Ocean Home Farm is situated just north of Gearhart, Oregon, along the Clatsop Plains. The original 320 acres, a part of the Alva Condit claim and originally signed by Ulysses S. Grant, was purchased by William Tagg, my great grandfather, back in 1901. His purchase included a 3-story farmhouse built in 1889. This farmhouse where was my grandmother, Verna Bates, grew up and lived all her life.
After their marriage in 1890, Sara and William traveled to Clatsop Plains on the train, by way of Astoria, but the span across Young’s Bay was not completed until 1891, and my grandmother remembers her mom telling of the boat trip across the Bay, “…holding my skirt up out of the water, and an umbrella over my head.”
I grew up in the house next door, which was originally a retirement home for William and his wife Sara. When my grandmother married Grenville Bates, she raised her family in the three story farmhouse and William and Sara retired next door. My father acquired the house after marrying my mother in 1953. They lived in Junction City, Oregon for about a year and then came back home to raise my three brothers and I on the Ocean Home Farm property.
My mother has fond memories of living in this house. “Ed and I lived in that house for many years, and our family of four flourished there,” she says. “It snuggled down in the pine trees and was much larger than it looked. I loved the honeysuckle that bloomed in June and always had a bouquet in the house.”
In the early days, William and Sara operated the farm as a dairy and established a flock of sheep. The farm supplied milk, butter and lamb to the residents of Gearhart and Seaside. Orchards of apples, plums and pears flourished on the property along with gooseberries and wild blackberries.
In 1905, William and Sara also operated a guest house business out of their farmhouse and guest cottages. The businesses flourished for years.
A Given Name
William originally named the farm “The Downs,” after the rolling dune-like hills of his native English land. The neighbor kids promptly painted their hillside, “The Ups.” In 1916, William renamed the farm “Ocean Home Farm.”
William’s daughter Verna, married my grandfather, Edward Gren Bates on the porch of the farmhouse. William gave the farmhouse to them. Verna’s husband Gren and her sister Elvia’s husband Billy King, took over the farm after William retired. In 1918, Billy became interested in some newly irrigated land in Boardman, Oregon and so gave up his partnership at Ocean Home Farm. Verna and Gren remained and ran the house and the farm. My father, Ed Bates, and his sisters Patty and Barbara were born and raised there. My father ran the farm in later years.
In 1934, Gren moved to Portland and became the owner and operator of the Elco Dairy. He then sold it in 1943 and it became known as the Alpenrose Dairy, which is still in operation today. Verna stayed at Ocean Home Farm and operated the dairy, guest house business, a catering service and an antique shop, which continued years after I was born. I remember helping my grandmother run her antique shop and serve luncheons to women’s groups. Her meringue desserts were a popular request. My love for cooking started there, in my grandmother’s busy kitchen.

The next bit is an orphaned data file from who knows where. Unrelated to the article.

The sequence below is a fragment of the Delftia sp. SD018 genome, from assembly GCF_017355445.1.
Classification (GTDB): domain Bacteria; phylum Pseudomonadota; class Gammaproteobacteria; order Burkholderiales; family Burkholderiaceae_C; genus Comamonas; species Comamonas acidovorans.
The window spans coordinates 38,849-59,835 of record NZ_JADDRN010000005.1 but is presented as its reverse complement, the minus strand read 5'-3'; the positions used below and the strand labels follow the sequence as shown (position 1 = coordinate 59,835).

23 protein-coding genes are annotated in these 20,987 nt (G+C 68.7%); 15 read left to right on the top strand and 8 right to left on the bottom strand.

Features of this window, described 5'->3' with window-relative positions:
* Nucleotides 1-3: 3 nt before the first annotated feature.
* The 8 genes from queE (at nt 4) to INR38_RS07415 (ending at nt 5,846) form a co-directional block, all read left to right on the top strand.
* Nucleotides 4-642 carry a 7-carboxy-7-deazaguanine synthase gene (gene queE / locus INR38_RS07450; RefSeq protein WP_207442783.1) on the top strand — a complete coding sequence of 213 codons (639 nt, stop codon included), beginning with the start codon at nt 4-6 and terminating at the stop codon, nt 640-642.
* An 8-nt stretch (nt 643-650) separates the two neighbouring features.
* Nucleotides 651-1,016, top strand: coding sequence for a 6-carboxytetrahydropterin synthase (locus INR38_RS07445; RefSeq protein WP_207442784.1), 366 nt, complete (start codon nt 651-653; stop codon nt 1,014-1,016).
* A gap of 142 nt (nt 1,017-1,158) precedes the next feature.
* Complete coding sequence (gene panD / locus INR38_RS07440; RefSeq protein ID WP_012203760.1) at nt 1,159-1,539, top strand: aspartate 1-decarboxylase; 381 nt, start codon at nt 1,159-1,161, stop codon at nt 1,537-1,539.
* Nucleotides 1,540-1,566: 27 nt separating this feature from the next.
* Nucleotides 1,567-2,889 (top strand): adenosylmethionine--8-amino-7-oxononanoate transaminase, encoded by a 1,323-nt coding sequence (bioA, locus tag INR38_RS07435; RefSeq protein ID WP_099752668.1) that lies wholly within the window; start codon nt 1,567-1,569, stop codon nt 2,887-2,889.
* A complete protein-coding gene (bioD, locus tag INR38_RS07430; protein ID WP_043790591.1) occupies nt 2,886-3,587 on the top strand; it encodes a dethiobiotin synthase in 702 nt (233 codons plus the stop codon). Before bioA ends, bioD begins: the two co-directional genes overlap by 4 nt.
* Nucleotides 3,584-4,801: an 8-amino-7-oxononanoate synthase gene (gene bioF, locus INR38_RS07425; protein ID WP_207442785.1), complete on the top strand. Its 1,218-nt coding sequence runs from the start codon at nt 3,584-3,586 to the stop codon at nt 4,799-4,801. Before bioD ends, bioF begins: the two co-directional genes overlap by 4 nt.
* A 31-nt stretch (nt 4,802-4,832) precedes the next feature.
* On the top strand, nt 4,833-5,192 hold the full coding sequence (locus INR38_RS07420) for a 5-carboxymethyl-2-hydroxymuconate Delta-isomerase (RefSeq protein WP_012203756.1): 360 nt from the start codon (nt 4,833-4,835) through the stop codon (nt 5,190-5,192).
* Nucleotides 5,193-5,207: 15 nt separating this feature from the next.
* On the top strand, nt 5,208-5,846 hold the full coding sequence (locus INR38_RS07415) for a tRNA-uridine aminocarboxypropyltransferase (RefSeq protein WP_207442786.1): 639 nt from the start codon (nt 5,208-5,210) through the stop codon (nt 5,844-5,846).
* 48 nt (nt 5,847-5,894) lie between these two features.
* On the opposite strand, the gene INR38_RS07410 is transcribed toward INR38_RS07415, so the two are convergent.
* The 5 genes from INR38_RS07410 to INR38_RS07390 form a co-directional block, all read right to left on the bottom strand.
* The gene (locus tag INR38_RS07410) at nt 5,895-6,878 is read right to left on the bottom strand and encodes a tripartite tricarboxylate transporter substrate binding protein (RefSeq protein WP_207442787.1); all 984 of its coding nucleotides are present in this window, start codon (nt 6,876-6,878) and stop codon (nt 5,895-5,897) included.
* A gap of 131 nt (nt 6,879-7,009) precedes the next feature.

Portland families stayed at the farm in the era of the “Daddy Train,” young Navy couples during World War II, vacationing families, clubs, women’s groups, antique hunters and even famous people such as James Beard and Claudette Colbert.
James Beard and Verna enjoyed sharing recipes and favorite dishes. James Beard grew up vacationing in Gearhart with his family, and so deeply loved the area.
My grandmother remembers her and her sisters Lystra and Elvia, having treks to the beach, bathing in the icy ocean water, building bonfires, riding horses and picnicking. They roamed the many acres of property in search of wildflowers and Indian relics. They played in the meadow grass and climbed up the apple trees.
My brothers and I grew up on this property and took many treks to the beach for picnics and swimming. We followed the trail which is now called Del Ray Beach Road.
There are several homes on the property now, but the Ocean Home Farm sign still stands close to Highway 101. Parcels of land were sold off over the years as the Oregon property taxes grew. One of my brothers owns a piece of the remaining land up on the hill where the “Daddy Train” used to pass by. My parents have a special plot and garden there. Sara and William Tagg are buried in the famous Clatsop Plains cemetery that sits behind the Clatsop Plains Pioneer church. My grandmother’s farmhouse still stands. When you drive by on the way to Gearhart, notice the beauty of the past, shining on in that old three-story home full of memories.
For more information on the history of the Clatsop Plains area go to the Clatsop County Historical Society and the Heritage House in Astoria, Oregon or email email@example.com.
Special thanks goes to Nancy Bates for the use of the photos from the CumTux issue 1985, taken from The Oregon State magazine 1979.